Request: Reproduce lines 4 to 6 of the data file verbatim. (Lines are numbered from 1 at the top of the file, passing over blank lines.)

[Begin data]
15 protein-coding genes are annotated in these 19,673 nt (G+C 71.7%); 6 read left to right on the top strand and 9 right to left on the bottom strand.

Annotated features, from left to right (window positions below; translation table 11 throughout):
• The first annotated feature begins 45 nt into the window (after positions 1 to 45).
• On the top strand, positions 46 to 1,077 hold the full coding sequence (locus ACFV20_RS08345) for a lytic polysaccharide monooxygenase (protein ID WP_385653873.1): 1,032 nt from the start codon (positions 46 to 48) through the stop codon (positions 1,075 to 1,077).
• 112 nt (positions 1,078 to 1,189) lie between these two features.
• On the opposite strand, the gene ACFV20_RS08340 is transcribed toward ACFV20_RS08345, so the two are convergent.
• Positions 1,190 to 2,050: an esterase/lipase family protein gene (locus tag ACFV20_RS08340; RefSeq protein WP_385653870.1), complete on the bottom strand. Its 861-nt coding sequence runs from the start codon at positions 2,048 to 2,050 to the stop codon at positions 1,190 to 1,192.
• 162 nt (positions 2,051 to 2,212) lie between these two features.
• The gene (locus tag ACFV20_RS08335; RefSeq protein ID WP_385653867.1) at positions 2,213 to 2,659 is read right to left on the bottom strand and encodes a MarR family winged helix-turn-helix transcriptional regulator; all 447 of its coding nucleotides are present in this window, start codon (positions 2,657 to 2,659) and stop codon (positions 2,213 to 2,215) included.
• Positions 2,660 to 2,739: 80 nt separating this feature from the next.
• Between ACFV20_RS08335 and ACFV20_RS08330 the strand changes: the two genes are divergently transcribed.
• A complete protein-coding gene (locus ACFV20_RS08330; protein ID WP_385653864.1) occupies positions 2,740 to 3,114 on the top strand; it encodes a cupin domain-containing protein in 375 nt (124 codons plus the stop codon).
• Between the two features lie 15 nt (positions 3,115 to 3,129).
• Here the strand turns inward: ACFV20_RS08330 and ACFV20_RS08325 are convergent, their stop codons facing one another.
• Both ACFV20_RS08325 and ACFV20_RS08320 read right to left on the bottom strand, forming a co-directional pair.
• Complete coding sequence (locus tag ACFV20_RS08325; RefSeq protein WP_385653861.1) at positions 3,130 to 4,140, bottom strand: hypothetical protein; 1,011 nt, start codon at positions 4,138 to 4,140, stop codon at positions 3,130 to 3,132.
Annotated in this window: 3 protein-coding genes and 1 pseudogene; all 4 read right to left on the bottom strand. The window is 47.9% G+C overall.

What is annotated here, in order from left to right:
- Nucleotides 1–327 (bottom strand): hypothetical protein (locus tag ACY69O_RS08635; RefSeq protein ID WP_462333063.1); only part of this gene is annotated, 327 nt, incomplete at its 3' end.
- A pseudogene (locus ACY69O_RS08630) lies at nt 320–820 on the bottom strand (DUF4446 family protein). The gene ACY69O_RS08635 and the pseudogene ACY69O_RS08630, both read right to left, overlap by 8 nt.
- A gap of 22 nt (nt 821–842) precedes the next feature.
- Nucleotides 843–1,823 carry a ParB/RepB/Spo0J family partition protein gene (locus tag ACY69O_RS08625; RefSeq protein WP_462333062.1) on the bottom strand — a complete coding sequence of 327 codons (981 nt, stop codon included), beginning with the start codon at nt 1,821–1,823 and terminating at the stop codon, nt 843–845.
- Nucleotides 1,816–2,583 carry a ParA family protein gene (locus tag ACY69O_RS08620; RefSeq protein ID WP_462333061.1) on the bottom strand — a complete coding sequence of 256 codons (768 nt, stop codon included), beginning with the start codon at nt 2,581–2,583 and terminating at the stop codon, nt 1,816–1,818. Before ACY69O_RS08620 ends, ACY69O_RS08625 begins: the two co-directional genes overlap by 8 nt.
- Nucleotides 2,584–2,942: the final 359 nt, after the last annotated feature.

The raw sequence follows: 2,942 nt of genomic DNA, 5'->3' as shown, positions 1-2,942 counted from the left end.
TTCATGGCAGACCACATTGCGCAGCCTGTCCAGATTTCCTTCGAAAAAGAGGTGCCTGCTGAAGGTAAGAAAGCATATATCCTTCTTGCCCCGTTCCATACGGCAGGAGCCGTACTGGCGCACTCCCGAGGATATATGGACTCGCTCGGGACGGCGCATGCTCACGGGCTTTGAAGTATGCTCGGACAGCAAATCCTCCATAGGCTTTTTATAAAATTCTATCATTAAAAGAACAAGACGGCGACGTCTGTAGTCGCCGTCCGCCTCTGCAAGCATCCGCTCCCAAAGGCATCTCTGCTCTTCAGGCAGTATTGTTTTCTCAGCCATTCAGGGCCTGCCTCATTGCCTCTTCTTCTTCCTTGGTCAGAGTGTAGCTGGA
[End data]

• On the top strand, positions 46 to 1,077 hold the full coding sequence (locus ACFV20_RS08345) for a lytic polysaccharide monooxygenase (protein ID WP_385653873.1): 1,032 nt from the start codon (positions 46 to 48) through the stop codon (positions 1,075 to 1,077).
• 112 nt (positions 1,078 to 1,189) lie between these two features.
• On the opposite strand, the gene ACFV20_RS08340 is transcribed toward ACFV20_RS08345, so the two are convergent.